Then of course there ensued great debate about which one of them would inspect my testicles and all kinds of alarming theories were proposed about what could be the matter with them. Finally, Elizabeth reached out and gave them a tentative squeeze and discovered what I had known all along. We bloodhounds are a wrinkly lot and loose folds of skin abound pretty much everywhere-- even there. And if I have been lying in a certain way, this skin assumes a variety of unusual shapes that tend to persist for a while—the point being the most common configuration. Personally, I think it gives them a rather jaunty avant garde look very much in keeping with the edgy New York lifestyle. Well, the ladies were so relieved that untoward things weren’t going on down there that I instantly came in for some serious scratching and cooing. Even so, my hound jewels were kept under careful observation for the rest of the day and Maria called Elizabeth with further evening updates on the diminishing state of the point.

I must say, sometimes it is a real trial that my humans are female. They simply cannot appreciate all the ramifications of maleness. Indeed, my shape shifting testicles caused a great debate about whether human males can get pointy also and a number of ideas were bruited about as to the best method of ascertaining the truth of this. I wish them a lot of luck with that one.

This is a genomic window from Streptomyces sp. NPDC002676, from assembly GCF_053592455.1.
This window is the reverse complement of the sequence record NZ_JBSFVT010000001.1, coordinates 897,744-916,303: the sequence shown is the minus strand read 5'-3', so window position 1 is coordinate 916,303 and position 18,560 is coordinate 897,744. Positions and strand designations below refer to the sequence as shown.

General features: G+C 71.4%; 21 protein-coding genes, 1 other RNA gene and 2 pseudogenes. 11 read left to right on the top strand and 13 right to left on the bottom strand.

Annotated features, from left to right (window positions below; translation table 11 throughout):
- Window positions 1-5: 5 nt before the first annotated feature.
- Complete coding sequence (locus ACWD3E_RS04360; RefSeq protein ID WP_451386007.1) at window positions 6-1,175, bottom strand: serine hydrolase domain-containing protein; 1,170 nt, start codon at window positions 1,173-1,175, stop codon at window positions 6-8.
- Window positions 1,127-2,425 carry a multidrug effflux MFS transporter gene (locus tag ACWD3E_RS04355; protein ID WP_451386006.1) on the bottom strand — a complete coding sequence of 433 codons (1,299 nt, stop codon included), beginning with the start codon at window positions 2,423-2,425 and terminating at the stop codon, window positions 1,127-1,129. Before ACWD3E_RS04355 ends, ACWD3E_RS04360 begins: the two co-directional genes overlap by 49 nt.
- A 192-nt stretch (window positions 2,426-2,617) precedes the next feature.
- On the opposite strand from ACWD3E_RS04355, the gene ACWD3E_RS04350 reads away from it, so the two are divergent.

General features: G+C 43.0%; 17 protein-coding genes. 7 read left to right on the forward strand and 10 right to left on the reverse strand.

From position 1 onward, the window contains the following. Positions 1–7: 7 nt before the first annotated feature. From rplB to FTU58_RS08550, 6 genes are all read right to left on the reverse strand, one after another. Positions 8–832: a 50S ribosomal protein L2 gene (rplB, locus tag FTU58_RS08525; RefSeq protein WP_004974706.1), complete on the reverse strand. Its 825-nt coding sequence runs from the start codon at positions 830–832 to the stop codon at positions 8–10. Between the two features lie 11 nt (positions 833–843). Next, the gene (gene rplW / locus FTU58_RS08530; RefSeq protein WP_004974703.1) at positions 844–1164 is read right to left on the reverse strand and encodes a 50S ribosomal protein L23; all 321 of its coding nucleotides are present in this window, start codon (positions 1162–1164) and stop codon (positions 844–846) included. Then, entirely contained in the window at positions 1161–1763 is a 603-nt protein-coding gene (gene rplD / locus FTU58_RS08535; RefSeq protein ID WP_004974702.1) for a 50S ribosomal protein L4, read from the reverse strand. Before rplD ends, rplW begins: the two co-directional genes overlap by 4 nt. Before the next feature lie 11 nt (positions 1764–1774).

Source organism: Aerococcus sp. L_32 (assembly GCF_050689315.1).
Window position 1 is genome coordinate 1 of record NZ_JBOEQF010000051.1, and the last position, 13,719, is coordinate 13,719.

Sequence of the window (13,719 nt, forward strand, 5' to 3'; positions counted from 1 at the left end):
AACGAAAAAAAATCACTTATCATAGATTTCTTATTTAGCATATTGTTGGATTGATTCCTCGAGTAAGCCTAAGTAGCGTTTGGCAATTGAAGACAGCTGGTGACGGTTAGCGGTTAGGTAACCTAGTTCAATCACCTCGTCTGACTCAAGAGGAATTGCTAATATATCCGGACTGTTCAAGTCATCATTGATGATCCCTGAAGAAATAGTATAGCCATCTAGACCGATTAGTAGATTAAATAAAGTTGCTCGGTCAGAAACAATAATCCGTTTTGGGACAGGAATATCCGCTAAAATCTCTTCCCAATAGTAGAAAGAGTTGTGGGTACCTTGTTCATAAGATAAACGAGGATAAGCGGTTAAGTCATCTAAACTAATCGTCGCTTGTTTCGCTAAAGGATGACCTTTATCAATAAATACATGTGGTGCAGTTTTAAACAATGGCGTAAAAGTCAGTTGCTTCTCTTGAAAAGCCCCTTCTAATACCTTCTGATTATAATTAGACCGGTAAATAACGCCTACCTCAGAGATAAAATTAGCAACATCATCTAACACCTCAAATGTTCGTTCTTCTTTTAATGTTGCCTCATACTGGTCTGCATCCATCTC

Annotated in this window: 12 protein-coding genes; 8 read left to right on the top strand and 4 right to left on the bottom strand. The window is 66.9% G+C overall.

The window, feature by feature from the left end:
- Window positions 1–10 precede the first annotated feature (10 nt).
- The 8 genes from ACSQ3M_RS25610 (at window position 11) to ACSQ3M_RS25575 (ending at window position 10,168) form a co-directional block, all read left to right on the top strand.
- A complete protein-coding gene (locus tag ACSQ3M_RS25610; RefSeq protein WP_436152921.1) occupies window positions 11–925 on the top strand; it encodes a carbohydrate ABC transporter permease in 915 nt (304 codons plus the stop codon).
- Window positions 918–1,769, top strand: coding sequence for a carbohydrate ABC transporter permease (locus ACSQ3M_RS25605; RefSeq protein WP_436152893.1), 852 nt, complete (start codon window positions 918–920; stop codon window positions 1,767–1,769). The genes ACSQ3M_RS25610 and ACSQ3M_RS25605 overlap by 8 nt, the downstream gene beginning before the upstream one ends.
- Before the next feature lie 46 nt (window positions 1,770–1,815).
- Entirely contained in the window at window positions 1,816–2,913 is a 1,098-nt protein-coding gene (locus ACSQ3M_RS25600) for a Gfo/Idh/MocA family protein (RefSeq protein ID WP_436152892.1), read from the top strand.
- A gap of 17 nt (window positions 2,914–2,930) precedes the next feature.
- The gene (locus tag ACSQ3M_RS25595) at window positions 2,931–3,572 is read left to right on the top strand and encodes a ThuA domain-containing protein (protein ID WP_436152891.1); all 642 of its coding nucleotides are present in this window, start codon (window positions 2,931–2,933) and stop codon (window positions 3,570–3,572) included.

Well, it’s hard to believe that summer is over and soon I will be happily showering the fall foliage with houndly admiration. New York can actually be quite delightful in the summer—movie screens are put up at various venues around town for free summer viewing. And what could be better than a good summer musical?

Wimsey’s Top Summer Movie Musicals

An American Hound in Paris: An artistic hound eats a lot of cheese, plays in the fountains and pees all over the Champs Elysee. He is discovered baying in a cabaret and improbably becomes the toast of café society. Picasso purchases one of his drool art canvasses and claims it as inspiration for his Hound Period.

Houndelot: We go back to a mythical time when heroic Hounds ruled the world (pretty much like today) and the Knights of the Hound Table performed houndly feats of courage, such as rescuing houndkind from evil nail clipper wielding wizards and stealing important magical swords.

Gentlemen Prefer Hounds: A group of rich and successful humans sacrifice everything to be towed around Tiffany’s and Petco by a pack of alluring female hounds. The Hounds then desert them for a carton of Grom gelato.